The Arch of Titus: Rome and the Menorah explores one of the most significant Roman monuments to survive from antiquity, from the perspectives of Roman, Jewish and later Christian history and art. The Arch of Titus commemorates the destruction of Jerusalem by the emperor Titus in 70 CE, an event of pivotal importance for the history of the Roman Empire, of Judaism, of Christianity and of modern nationalism.
Together with your guide, Professor Steven Fine, you will examine ancient texts and artifacts, gaining skills as a historian as you explore the continuing significance of the Arch of Titus from antiquity to the very present. Course members will accompany Professor Fine on virtual "fieldtrips" to museums and historical sites in Los Angeles and New York where you will "meet" curators, scholars and artists. You will attend an academic colloquium and even "participate" in office hours. Students will participate in the latest advancement in the study of the Arch - the restoration of its original colors. You will learn how color was used in Roman antiquity and apply that knowledge to complete your own 'color restoration' of the Arch of Titus menorah relief.
Why the Arch of Titus Matters
-This module introduces the Arch of Titus and the larger themes of the course. Students will begin to view the Arch from the perspectives of Roman and Jewish history, of the victors and the vanquished, and the continuing history of this artifact. They will be sensitized to the presence of imagery related to the Arch in the larger culture, and be able to identity some of that imagery.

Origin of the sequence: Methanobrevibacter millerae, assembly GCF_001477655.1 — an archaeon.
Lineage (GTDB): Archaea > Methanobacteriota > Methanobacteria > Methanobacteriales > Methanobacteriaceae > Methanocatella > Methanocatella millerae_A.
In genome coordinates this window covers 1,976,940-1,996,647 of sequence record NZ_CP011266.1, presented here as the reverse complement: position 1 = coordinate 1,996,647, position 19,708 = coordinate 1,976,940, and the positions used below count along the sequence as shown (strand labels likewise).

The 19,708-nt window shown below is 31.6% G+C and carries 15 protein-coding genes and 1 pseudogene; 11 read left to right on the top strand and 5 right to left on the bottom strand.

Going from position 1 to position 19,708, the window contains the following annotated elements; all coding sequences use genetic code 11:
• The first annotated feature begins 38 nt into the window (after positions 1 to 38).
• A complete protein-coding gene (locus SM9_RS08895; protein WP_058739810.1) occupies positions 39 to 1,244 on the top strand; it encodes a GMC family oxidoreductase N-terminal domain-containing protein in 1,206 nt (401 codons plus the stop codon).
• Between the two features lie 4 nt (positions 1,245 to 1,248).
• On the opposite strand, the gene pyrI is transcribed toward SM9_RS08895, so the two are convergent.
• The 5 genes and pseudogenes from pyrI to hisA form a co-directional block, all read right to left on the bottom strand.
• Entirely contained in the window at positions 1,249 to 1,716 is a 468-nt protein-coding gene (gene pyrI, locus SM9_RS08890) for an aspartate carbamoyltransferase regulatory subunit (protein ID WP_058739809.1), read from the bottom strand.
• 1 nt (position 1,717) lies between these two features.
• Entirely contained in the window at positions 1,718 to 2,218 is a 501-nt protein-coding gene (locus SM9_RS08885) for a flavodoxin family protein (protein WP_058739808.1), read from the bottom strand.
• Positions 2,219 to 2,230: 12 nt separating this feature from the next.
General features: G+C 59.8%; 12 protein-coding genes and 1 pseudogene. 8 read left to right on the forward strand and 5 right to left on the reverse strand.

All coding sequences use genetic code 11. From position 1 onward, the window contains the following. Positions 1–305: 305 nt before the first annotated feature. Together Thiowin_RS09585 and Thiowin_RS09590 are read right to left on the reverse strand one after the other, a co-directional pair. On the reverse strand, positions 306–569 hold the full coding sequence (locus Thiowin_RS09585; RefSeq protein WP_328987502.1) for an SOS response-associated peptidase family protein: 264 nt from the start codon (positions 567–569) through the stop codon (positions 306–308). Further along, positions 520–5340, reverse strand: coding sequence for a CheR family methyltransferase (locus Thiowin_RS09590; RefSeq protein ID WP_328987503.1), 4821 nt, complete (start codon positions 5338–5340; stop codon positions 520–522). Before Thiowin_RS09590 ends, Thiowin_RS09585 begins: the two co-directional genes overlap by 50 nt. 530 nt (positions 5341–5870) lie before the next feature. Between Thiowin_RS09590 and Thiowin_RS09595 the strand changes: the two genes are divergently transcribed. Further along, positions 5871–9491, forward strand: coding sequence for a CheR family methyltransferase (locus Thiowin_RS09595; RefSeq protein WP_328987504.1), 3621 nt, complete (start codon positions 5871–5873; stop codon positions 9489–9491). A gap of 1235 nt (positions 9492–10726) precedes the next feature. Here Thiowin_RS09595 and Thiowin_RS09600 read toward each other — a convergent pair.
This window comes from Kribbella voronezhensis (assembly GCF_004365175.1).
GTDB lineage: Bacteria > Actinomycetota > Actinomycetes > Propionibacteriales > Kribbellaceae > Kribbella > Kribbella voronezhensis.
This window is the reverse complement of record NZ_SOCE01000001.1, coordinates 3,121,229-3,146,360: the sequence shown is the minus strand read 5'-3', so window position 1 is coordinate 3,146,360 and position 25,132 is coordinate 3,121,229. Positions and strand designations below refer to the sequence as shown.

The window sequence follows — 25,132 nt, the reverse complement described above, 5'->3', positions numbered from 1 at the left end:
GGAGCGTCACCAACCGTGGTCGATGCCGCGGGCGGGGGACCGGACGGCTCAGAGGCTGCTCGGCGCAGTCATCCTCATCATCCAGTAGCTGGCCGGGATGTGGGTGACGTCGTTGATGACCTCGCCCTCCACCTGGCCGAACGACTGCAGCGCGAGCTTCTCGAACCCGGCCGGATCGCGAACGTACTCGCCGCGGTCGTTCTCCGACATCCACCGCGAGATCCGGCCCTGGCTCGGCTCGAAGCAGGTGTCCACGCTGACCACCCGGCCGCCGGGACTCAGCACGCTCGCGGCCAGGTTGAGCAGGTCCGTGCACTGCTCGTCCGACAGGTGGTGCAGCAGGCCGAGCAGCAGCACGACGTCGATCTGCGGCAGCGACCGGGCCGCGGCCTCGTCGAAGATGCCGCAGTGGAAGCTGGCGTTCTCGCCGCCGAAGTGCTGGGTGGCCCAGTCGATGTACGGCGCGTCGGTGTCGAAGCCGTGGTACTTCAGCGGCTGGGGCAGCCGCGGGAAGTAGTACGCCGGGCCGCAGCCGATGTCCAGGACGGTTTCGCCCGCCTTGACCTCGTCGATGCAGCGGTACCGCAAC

The Arch of Titus as a Work of Art
-This module explores the Arch of Titus as an artifact. Students will learn to look closely at this and other historical monuments in order to draw out the meanings of its iconography. They will see the Arch and especially its carved relief panels through selected refracting lenses.
The Arch of Titus in History
-Roman and Talmudic sources on Titus's triumphal parade in 71 CE will be the focus of this module. Students will read these ancient texts critically and assess the historical value for understanding the Arch and its later reception.
The Arch of Titus from Antiquity to the Modern Era
-Students will explore Jewish and Christian perspectives of the Arch and be able to explain how these perceptions affected their experience and interpretation of this artifact. Conversations with scholars and museum "visits" demonstrate a broad range of contemporary perspectives on the Arch and the continued significance of its iconography.
The Arch of Titus in the Modern World
-We will explore the ways that moderns have viewed and used the Arch, through the close reading of primary visual and literary sources. "Fieldtrips" and conversations contextualize the search for Arch imagery in our world, and demonstrate ways to recognize this iconography. Students will write a narrative of the Arch in modern times based upon primary literary sources.
The Arch of Titus: Restoring its Color
-Recent advances in the study of the original color, polychromy, of ancient Roman art will be presented. Students will learn the reasons for this rethinking of ancient art, and apply this learning to their own restorations of the polychrome of the Arch of Titus menorah panel.